Funerals are a time to remember the impact people have had on us. It is a beautiful thing to honor their memory through stories.
Even if some people don’t want to hear them.
Redditor funeralthrowaway7 encountered this very issue with his family. So he turned to the “Am I The A**hole” (AITA) subReddit for moral judgment.
“AITA for coming out as gay at a funeral?”
The Original Poster (OP) explained:
“Two weeks ago, I (25 M) went to the funeral of my uncle (he was 54 M). He and I were really close, and his passing has been hard on me.”
“When I realized I was gay, my uncle was the first person I told. I knew he was one of the only people who would still love me even if I wasn’t going to end up married to a girl.”
“He helped me get over my first crush on a straight boy. He talked with me about ways to help my family understand my sexuality.”
“And one time (about a month before he died suddenly), I was feeling inadequate and said that everybody would hate me after I came out (my family is a bit homophobic). He sat me down and said ‘you’ll always be the same person you were before you came out. You’ll still be smart and compassionate and easygoing. But you’ll be more free. You won’t be hiding yourself. And you know what? People will appreciate that. Your family loves you, and they’ll want you to be free in any way you can.'”
“What he said shook me to my core. It completely changed my view on coming out. The day he said that to me, I called my parents and said that I was gay.”
“It went over pretty smoothly. And I did feel free. My uncle encouraged me to come out to our large extended family, and I was planning on doing so.”
“But then he passed away.”
OP was having a tough time during the funeral.
“During the funeral, we had a bit of time where people could stand up and share memories about my uncle. A lot of stories centered on how he changed their lives for the better.”
“I hadn’t planned to tell the story of my uncle’s support for my sexuality, but at the funeral, I became emotional about how important his support was.”
“During my turn to talk about him, I told the story about his support over the years and the speech that I mentioned above. And just like that, I had come out to my entire extended family.”
“People were shocked to hear that I was gay. Nobody was homophobic to me (at least outwardly), but at the reception, a lot of people came up to me and accused me of making my uncle’s funeral ‘all about me.’”
“My cousin compared what I did to proposing at somebody’s wedding. My mom also told me that it was inappropriate and I should have waited for a better occasion.”
“I believe that I was telling that story/coming out as a way to honor my uncle, but I’ve been dwelling on it, and I think I may have been an AH by coming out during his funeral. Am I?”
Redditors gave their opinions on the situation by declaring:
- NTA – Not The A**hole
- YTA – You’re The A**hole
- NAH – No A**holes Here
- ESH – Everyone Sucks Here
Redditors agreed OP was not the a**hole.
“I was all set to say Y-T-A but actually, no. This is beautiful and you are absolutely NTA!!”
“The people who accused you of ‘making it about you’ were looking for an excuse to punish you without seeming homophobic. But the truth is that you didn’t make it about you at all!”
“You told a beautiful story about what your uncle meant to you, the same way others did, about what an incredibly kind, loving, supportive person he was with regards to something that was incredibly difficult for you. It just happens that in the course of that story, you also outed yourself to those in the audience who didn’t already know.”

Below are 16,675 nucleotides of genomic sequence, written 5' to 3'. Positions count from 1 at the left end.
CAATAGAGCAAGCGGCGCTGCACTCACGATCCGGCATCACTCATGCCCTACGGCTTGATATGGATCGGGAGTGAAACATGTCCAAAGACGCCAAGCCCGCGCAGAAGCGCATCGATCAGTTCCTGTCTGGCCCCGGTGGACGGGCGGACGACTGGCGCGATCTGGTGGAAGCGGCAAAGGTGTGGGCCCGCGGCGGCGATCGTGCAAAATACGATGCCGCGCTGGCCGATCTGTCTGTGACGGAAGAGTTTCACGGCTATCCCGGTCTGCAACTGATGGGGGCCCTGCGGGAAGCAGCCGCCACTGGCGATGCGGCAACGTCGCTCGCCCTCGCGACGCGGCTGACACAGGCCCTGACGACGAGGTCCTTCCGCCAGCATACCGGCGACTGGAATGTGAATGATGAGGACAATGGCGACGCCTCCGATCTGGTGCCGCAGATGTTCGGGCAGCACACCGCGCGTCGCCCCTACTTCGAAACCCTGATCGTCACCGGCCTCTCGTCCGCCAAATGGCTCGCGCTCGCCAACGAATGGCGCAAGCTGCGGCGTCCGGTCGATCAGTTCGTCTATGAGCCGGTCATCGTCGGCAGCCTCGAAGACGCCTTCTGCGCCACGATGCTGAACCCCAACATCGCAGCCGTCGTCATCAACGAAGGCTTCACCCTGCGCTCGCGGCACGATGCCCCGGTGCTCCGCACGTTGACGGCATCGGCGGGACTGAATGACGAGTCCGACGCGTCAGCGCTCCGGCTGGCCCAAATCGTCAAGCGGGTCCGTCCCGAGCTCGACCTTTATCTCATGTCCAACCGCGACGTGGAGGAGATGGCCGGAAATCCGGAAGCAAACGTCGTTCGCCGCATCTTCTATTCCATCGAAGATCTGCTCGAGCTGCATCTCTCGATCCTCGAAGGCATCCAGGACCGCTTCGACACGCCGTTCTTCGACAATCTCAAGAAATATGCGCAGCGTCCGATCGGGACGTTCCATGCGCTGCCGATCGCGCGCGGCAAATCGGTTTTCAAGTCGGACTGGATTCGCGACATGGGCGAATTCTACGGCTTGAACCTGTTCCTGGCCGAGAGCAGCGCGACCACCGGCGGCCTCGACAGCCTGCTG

“That’s not ‘making it about you.'”
“I think your uncle would be incredibly proud of you. I don’t even know you, and I think you paid tribute to him in a really lovely way. And you certainly are NTA.” ~ Dangerous_Beans74
Many argued it was the best way to honor his uncle.
“Seconded! Also, funerals are for the living, the dead are well…. no longer with us.”
“The proposal at a wedding comparison doesn’t make much sense. I think it was a beautiful tribute to your uncle – if anything you are honoring the advice he gave you before he died.” ~ Poeppigii
“He honored his uncle by being his true self and using his passing as a springboard towards an wholehearted life. I bet Uncle would be SO proud.” ~ carrieberry
“If I helped somebody accept themselves that profoundly, I’d consider it part of my legacy. People work their whole lives to make that kind of an impact. It would be an honor.” ~ Neurotic_Bakeder
“Not only would the uncle be proud, I bet he would be pleased given the love, help and support he offered. I’m sure if he was still about he would’ve been by OP’s side to support them when coming out to the extended family and in a way, he was there. It shows what a wonderful man he was.”
“Re the other family members. It’s an a motive time and I don’t think they are AH either (necessarily!) grief is difficult and you can see why uncles relatives were upset. When time passes perhaps OP can write to them so they can read and absorb what the uncle did and what their plan was/why he chose to honour uncle at the funeral like that.” ~ RepresentativeWin935
“Straight people cannot call out others for coming out because they didn’t feel it was convenient for them. It’s not about how you feel Steve.”
“OP was incredibly brave and his critics can do one.” ~ Vallhalla_Rising
“Imagine if someone shared a story about how uncle helped them reconcile with their opposite sex partner and …… upon sharing, got accused for ‘coming out as heterosexual and making it all about u.’” ~ hyperfocuspocus
“Or ANY of the stories that we shared about how he affected their lives…..helped me get through college and now I’m a doctor…..why you make it all about yourself? Because you’re a neurosurgeon?” ~ Hot-Swim1819
Sharing a heart-felt story is the best way to honor someone.